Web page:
i new car.
All Quiet In Zeta Hall
We hear that a handful of the scholastic waifs who hang
out nights—all night—in the law school stacks and spend mo
ments out of class lined on the steps near Fenton Hall like
birds on a telephone wire, have been gathered together in one
A group of law students, 33 of them, are now living in Zeta
hall, one of the units in John Straub.
That s a good idea. Even though the curriculum of law
school allows a few spare moments for matching pennies and
tossing lighted matches down the Fenton steps, it leaves little
time for the participation in house activities and the horseplay
that’s a part of every other living organization.
Besides, the brotherhood of a common scholastic pursuit
should make for a more tightly knit and agreeable association
than the bond of near-equal bank balances and near-equal
The Emerald wishes good luck and high GPA’s to the po
tential lawyers who have taken over Zeta Hall.—B.H.
Professors and Style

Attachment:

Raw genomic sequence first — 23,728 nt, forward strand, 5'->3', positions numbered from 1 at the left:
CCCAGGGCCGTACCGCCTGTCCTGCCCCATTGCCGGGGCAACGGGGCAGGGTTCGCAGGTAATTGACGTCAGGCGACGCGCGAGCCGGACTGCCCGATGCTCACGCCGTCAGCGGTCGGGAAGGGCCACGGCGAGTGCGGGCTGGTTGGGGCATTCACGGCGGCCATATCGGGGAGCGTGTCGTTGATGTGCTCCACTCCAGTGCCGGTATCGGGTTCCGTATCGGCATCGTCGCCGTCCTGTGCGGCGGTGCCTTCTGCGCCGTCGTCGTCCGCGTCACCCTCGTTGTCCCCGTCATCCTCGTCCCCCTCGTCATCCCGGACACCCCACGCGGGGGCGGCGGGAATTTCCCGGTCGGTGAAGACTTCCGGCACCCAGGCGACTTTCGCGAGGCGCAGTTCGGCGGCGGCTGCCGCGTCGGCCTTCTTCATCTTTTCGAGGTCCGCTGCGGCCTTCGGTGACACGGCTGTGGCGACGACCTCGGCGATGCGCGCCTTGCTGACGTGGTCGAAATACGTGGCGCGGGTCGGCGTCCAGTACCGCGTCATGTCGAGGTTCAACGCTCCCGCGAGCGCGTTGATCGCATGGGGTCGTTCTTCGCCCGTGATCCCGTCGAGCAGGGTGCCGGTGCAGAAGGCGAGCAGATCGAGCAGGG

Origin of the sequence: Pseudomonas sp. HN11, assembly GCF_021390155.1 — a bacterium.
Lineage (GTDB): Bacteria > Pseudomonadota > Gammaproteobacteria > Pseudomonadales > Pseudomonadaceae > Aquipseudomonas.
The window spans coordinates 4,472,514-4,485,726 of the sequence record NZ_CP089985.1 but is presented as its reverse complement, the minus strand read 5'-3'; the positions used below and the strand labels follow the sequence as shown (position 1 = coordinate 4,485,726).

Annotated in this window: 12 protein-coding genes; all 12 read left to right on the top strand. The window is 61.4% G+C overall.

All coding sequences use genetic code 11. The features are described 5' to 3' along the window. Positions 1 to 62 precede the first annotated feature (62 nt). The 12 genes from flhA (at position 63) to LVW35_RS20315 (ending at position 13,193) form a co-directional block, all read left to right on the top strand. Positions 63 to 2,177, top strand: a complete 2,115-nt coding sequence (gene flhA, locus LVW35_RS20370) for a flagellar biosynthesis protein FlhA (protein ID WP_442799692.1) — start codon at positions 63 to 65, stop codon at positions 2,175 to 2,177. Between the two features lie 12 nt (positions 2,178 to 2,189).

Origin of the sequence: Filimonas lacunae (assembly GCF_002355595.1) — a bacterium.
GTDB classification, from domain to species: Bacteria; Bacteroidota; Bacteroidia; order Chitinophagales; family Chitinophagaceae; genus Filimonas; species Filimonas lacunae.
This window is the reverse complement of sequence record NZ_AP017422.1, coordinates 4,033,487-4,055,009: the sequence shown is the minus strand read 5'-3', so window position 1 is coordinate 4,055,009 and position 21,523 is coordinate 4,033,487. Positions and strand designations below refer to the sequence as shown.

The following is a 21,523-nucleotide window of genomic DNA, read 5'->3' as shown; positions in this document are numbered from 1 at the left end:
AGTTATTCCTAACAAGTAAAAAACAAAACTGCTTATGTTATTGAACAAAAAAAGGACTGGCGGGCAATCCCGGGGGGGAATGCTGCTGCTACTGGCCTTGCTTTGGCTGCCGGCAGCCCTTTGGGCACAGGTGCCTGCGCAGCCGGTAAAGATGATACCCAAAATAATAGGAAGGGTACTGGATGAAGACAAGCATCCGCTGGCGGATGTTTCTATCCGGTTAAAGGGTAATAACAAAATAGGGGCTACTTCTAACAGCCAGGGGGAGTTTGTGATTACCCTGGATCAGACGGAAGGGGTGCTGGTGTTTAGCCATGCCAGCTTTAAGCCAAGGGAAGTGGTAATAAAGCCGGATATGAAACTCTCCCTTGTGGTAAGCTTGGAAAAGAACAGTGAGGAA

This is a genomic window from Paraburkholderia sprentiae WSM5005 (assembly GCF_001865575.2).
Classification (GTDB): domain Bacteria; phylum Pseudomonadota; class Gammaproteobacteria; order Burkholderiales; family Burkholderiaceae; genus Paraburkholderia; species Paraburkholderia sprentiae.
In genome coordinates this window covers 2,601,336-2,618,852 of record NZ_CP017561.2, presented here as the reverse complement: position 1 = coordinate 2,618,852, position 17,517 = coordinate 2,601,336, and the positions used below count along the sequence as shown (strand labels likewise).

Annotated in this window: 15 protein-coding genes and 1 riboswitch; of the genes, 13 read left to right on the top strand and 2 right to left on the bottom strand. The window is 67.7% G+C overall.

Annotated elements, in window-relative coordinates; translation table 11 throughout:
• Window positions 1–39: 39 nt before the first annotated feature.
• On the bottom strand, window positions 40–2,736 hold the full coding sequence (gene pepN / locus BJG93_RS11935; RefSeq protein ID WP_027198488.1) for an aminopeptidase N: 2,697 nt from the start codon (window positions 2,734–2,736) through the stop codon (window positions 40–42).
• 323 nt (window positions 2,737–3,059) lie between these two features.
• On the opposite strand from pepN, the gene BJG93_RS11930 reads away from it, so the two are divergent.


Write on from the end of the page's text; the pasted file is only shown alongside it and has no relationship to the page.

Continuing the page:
Radical changes in student wearing apparel were recom
mended by at least two University of Oregon professors Wed
nesday. We kinda’ like the suggestions.
One idea stemmed from marketing trends. Professor Alfred
L. Lomax, in discussing the idiosyncracies of the market, re
ferred to the peasant kerchiefs so popularly adopted by coeds.
“Why don’t you go out in the fields and pull a plow,” he quer
With cloudy skies and scattered showers, the unsightly
bandana has reappeared. We’ve always been of the opinion
that this garb suggests a picture of women in the fields with a
caption “It’s the women of Russia that have made the country
, Pr°fess°r Warren C. Price’s dissertation was in a different
vein. When calling roll in his Law of the Press class, the most
related course in the journalism school to the law school, he
found nothing distinctive about his new students.
Pi ice recommended flowing ties and other unusual items.
We re waiting for unique substitutions and trends. Per
haps we’re in for a style preview that will be copied by Vogue.